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|Operational principle of the BE method in SPM. The excitation signal is digitally synthesized to have a predefined amplitude and phase in the given frequency window. The cantilever response is detected and Fourier transformed (FFT) at each pixel in an image. The ratio of the fast FFT of response and excitation signals yields the cantilever response (transfer function). Fitting the response to the simple harmonic oscillator yields amplitude, resonance frequency, and Q-factor that are plotted to yield 2D images, or used as feedback signals. Reprinted with permission (Nanotechnology 18 (43) (2007)).|
Asylum Research, the technology leader in Scanning Probe and Atomic Force Microscopy (SPM/AFM), has announced a new grant program for early adopters to explore the capabilities and applications of the unique new Band Excitation technique. Existing or new Asylum AFM users are encouraged to apply for grants valued at up to $50,000 USD. Additional information on grant submission content and procedures is provided at www.asylumresearch.com/grants.
"The R&D 100 Award-winning Band Excitation (BE) technique has shown great promise in mapping the conservative interactions, nonlinearities, and energy dissipation of materials on the nanoscale," said Roger Proksch, Asylum Research President and grants lead. "Stephen Jesse and Sergei Kalinin at Oak Ridge National Laboratory (ORNL), collaborating with Asylum Research, have developed the BE system where a synthesized excitation signal probes the response of a cantilever at multiple frequencies simultaneously. This method is a fast and sensitive technique which may be useful for understanding and mitigating energy losses in magnetic, electrical, and electromechanical processes and technologies. We encourage new and existing AFM users to apply for the BE grants and to work closely with the Asylum team to blaze new trails with this exciting new technique."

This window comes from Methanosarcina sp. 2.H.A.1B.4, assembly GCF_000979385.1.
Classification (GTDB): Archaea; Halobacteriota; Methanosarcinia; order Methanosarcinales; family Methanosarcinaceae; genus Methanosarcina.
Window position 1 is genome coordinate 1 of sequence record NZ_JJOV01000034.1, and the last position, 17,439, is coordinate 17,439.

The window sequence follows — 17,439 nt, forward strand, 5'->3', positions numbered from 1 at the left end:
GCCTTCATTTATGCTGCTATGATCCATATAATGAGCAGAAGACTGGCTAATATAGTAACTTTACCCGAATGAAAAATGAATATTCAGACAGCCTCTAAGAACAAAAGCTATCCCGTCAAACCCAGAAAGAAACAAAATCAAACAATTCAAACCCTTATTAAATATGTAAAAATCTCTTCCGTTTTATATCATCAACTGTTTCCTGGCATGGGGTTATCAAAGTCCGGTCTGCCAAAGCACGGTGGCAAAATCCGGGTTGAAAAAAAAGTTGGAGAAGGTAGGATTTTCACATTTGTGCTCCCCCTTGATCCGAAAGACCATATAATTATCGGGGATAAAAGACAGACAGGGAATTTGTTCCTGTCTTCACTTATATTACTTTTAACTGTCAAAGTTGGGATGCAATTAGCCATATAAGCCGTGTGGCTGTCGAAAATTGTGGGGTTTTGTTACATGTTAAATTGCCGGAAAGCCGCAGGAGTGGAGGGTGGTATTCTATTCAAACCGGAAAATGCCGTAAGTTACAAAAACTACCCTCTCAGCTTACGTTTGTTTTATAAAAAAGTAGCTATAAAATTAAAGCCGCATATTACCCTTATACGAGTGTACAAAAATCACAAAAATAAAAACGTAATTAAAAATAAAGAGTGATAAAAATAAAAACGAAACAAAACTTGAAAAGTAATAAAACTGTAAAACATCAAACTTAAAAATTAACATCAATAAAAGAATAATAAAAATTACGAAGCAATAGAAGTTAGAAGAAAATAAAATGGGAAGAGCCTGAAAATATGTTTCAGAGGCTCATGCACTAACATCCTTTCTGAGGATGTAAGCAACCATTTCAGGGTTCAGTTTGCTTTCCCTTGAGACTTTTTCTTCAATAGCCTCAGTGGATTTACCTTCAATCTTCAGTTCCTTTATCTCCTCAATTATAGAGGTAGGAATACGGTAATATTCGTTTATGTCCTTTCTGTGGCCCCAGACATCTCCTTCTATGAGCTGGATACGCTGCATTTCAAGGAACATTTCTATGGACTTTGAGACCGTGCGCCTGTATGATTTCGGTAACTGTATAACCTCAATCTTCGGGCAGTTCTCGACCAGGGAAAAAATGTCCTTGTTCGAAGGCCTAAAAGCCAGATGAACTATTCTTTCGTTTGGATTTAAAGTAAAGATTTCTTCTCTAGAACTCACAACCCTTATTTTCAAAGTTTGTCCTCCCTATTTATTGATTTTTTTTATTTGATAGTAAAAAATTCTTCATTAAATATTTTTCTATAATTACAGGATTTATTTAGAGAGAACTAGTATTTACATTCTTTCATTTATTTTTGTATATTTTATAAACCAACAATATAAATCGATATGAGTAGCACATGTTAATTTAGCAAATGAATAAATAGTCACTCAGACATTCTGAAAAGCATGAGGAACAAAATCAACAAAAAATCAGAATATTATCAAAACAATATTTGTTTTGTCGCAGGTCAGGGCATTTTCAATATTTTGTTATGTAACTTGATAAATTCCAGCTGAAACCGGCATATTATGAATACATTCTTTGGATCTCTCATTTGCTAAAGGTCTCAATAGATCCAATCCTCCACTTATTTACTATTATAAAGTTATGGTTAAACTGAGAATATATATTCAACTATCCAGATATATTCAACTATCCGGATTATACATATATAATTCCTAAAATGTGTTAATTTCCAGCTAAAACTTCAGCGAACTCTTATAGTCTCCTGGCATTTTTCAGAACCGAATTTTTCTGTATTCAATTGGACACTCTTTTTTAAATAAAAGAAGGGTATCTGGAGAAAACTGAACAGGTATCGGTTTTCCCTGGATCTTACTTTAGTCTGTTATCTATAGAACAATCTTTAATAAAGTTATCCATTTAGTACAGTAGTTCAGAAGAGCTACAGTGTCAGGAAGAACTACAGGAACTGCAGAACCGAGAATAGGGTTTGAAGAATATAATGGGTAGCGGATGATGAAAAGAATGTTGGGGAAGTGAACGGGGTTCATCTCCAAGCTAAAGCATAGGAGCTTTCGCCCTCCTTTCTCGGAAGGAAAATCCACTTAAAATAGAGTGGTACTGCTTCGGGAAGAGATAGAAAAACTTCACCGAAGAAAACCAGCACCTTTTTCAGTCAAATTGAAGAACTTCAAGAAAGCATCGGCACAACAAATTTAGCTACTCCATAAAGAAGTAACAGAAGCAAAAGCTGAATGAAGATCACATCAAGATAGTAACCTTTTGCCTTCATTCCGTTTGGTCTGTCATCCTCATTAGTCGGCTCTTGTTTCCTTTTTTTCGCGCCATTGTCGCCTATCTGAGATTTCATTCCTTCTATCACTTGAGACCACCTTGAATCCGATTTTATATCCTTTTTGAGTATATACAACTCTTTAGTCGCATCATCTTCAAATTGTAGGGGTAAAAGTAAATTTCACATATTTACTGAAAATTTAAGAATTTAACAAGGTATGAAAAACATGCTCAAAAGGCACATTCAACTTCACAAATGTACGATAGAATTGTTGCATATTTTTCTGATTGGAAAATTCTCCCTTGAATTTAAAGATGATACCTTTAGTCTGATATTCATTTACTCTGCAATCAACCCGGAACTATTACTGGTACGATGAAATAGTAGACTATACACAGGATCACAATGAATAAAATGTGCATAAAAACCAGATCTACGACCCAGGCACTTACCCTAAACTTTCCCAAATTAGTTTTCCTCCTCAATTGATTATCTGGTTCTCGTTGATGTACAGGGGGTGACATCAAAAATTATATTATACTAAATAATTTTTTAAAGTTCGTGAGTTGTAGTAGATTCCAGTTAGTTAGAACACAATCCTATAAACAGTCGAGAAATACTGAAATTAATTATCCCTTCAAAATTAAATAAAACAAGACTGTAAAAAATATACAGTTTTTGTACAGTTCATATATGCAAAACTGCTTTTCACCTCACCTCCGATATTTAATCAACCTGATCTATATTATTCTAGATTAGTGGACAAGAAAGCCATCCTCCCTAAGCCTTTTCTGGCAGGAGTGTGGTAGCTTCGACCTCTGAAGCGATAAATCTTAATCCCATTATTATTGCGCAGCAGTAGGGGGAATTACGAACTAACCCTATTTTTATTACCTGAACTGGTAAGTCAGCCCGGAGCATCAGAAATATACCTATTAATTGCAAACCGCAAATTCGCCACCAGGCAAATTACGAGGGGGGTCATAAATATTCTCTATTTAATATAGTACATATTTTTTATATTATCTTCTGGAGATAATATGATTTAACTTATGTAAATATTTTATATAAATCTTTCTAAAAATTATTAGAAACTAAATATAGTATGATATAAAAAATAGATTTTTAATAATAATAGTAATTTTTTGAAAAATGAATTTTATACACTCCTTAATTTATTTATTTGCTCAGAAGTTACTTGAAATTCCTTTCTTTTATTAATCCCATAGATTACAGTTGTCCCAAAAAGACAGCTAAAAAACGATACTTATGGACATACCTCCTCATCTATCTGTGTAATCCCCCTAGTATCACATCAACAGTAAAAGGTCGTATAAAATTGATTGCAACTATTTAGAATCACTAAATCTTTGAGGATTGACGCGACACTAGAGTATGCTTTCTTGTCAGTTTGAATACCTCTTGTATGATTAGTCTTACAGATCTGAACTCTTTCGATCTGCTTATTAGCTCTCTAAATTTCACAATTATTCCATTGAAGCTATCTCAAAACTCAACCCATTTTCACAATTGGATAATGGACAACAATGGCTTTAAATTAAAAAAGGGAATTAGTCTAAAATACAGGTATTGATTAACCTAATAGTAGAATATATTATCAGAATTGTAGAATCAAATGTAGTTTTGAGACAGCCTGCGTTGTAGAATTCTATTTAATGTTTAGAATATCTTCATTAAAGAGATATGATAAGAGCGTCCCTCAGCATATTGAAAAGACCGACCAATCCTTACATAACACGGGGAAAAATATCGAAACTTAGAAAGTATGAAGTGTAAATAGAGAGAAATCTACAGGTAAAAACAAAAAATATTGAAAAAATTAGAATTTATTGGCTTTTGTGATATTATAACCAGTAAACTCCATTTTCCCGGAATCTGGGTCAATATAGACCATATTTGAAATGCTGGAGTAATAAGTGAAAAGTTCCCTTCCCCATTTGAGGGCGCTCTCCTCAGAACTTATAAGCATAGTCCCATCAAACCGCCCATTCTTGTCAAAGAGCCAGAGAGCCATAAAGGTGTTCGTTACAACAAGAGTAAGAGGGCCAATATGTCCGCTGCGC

Suggested grant topics include:
• Energy dissipation in materials.
• Contact resonance measurements for materials properties contrast and quantification.
• Electromechanical properties of materials, including piezo- and ferroelectrics.
• Applications of BE to solar materials - photovoltaics and energetic materials.
• BE methodologies applied to other active probes, such as localized thermal analysis.
• Biological materials including mechanical properties and recognition mechanisms.
• Advanced methodologies for data reduction and analysis.
• Probing nonlinear tip-sample interactions.
• Other nanoscale measurements that can benefit from rapid multiple frequency measurements.
"Classical scanning probe microscopies are based on the excitation and detection of single or, recently, dual frequencies. In doing so, the information on real tip-surface interactions manifested in the fine details of the resonance curve shape is not measured. Implementation of BE on multiple ambient and UHV systems at ORNL has allowed us to achieve several technical breakthroughs in mapping structure, magnetic and electrical dissipation, and electromechanical activity in ferroelectric, multiferroic, and biological systems in ambient, liquid, and vacuum environments," commented Sergei Kalinin.